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MANCHESTER: After the phony war of their first season in Manchester, the rivalry between Jose Mourinho and Pep Guardiola will resume for real in Sunday's seismic derby showdown at Old Trafford.
The two managers renewed acquaintances at the beginning of last season after Mourinho took the reins at Manchester United and Guardiola set up shop across town at Manchester City.
Guardiola claimed first blood, leading City to a 2-1 win at Old Trafford in September 2016, but both teams fell by the wayside thereafter, finishing the campaign well adrift of Premier League champions Chelsea.
Fifteen games into the new season, City are eight points clear of United at the head of the table and Sunday's game is being billed as Mourinho's big chance to stick a spoke in Guardiola's wheels.
"We have a big week, with Swansea and Tottenham following the United game," says City midfielder Kevin De Bruyne.
"If we lost two out of three and they win everything, they are there."
The arrival in Manchester of the two pre-eminent managers of the age stoked the embers of a bitter personal rivalry that had crackled with blistering intensity during the two years they spent in opposing camps in Spain.
Mourinho's first season at Real Madrid in 2010-11 culminated in an infamously spiky series of matches against Guardiola's Barcelona, who would have the last laugh by claiming a La Liga and Champions League double.
Mourinho nourished the hostility, villainously jabbing his finger in the eye of Guardiola's assistant, the late Tito Vilanova, during a Spanish Super Cup match in 2011.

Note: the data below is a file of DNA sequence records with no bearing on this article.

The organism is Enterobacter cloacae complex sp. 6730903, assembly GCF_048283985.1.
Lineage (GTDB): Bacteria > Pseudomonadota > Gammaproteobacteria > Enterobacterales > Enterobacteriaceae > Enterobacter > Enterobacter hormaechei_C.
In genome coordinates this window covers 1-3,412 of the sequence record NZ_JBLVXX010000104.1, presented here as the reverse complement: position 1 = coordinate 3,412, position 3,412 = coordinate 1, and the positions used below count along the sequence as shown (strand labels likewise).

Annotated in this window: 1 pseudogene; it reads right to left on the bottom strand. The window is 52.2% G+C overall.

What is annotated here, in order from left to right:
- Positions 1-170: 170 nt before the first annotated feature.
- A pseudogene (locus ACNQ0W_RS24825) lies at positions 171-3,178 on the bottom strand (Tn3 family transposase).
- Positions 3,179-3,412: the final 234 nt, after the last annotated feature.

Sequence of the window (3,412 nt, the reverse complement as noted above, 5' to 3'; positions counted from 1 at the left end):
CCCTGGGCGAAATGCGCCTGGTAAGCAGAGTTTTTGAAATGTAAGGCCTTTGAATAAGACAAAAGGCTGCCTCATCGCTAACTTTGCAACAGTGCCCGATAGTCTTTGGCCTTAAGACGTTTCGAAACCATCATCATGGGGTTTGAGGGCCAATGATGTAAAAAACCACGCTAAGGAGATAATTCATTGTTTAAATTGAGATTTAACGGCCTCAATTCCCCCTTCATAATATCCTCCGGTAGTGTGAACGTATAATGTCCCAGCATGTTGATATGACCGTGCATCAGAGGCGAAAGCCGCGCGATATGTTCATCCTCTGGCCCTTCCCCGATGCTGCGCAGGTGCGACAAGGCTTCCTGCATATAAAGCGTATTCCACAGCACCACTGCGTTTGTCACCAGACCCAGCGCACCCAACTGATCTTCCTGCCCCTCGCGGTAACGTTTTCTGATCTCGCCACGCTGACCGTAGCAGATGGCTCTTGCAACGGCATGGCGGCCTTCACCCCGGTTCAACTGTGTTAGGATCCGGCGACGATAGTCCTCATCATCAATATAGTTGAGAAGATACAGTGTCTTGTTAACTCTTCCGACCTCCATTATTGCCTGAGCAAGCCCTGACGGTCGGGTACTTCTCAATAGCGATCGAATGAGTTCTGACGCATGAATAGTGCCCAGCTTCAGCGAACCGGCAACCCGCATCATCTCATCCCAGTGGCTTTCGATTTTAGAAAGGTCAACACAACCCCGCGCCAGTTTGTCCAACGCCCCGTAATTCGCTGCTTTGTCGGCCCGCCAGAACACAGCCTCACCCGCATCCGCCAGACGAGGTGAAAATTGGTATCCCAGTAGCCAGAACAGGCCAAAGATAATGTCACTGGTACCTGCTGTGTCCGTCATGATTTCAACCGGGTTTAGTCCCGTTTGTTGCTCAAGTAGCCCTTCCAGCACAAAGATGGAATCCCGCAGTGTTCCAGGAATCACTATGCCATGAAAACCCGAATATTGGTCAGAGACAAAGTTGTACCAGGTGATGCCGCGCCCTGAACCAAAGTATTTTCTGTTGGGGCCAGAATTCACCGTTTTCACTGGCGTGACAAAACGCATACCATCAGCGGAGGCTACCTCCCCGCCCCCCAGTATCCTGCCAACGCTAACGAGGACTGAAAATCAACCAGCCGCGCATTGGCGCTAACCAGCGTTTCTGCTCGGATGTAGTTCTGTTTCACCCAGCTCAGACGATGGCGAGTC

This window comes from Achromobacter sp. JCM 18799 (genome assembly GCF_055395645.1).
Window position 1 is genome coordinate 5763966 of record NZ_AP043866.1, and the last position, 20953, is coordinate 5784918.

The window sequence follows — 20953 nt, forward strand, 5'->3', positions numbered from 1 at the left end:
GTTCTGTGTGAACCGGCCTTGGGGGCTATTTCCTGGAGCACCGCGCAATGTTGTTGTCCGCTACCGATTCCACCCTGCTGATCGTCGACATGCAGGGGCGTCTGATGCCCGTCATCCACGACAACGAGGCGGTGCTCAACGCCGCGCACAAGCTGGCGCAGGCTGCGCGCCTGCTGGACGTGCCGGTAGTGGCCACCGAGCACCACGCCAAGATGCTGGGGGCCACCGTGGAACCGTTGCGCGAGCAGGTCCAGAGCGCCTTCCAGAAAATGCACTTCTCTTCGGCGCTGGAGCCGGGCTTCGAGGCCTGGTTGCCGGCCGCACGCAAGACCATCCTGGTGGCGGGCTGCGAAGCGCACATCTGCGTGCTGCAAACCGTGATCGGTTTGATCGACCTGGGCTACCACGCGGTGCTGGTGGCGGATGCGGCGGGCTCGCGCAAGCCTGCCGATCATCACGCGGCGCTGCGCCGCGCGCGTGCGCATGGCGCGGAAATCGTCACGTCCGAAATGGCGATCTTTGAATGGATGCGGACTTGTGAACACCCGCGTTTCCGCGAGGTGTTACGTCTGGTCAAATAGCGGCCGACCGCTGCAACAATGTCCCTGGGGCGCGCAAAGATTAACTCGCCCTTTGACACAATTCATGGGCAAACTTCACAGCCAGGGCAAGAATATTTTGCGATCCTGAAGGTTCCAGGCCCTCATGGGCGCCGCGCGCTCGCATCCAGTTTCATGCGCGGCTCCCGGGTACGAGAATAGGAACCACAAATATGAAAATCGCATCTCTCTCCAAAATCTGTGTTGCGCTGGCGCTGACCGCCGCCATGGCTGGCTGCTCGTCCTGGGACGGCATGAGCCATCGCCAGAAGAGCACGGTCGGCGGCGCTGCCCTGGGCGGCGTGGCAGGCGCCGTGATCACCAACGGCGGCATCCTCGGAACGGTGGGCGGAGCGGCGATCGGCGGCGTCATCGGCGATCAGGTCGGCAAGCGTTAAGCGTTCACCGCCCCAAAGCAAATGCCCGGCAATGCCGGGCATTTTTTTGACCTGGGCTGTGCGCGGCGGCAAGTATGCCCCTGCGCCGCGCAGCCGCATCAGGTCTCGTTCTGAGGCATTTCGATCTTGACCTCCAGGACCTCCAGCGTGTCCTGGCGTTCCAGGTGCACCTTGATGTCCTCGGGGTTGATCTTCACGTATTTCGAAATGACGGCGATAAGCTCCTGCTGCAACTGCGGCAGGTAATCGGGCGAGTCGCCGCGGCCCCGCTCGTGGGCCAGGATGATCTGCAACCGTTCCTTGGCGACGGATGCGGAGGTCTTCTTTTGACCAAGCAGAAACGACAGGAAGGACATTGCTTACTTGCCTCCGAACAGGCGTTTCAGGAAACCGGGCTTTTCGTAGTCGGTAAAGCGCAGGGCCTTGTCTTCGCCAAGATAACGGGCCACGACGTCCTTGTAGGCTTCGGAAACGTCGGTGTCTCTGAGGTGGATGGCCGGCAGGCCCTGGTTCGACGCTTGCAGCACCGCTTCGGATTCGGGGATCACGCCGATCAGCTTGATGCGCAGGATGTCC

Madrid finished the 2011-12 season as champions and Guardiola, worn out by the constant sniping, stepped down at Camp Nou and would not resurface at Bayern Munich for another year.
The men's September 2016 reunion promised much, Guardiola's slick City wiping the floor with United in the first half before a Claudio Bravo blunder enabled Zlatan Ibrahimovic to make a game of it in the second.
But by the time of their most recent meeting, at the Etihad Stadium in April, thoughts of an all-Manchester title shootout had vanished.
'Ray of hope'
A grim 0-0 draw left both teams locked in a battle for fourth place as Antonio Conte's Chelsea streaked towards glory.
City eventually finished third as United trailed home in sixth place, but Mourinho could reflect on the season with greater satisfaction after leading his team to a League Cup and Europa League double.
Seven months on City look almost transcendent, their sublime and devastatingly effective possession football reminiscent of Guardiola's great Barcelona team.
Having won their last 13 league games, they can set a new mark for successive wins within an English top-flight campaign if they prevail on Sunday.
Recent results, however, give United reason for optimism.
While City have had to grind out wins, needing late goals to see off Feyenoord, Huddersfield Town, Southampton and West Ham United, Mourinho's counter-attacking United team have hit form.
They followed up impressive wins at Watford and Arsenal with a 2-1 defeat of CSKA Moscow that sent them into the Champions League last 16 and have not lost at home since last year's loss to City -- a run of 40 matches.
"They (United) might, for the first time this season, have just seen a little ray of hope," said former United captain Gary Neville in his Sky Sports podcast.
"There will be better teams (who play City) than Huddersfield, Southampton and West Ham, yet all came close.
"United will be confident going into the game because of what has happened this weekend for City, even though it has been a good week for City too, as they've scored three late winners and have taken maximum points."
There was a glint of the old malice in Mourinho's eye after United's win over CSKA on Tuesday, when he suggested Guardiola was being untruthful by expressing doubts about the fitness of Spanish playmaker David Silva.
It is a look Guardiola knows all too well and its reappearance indicates the biggest managerial rivalry of recent times is about to erupt again.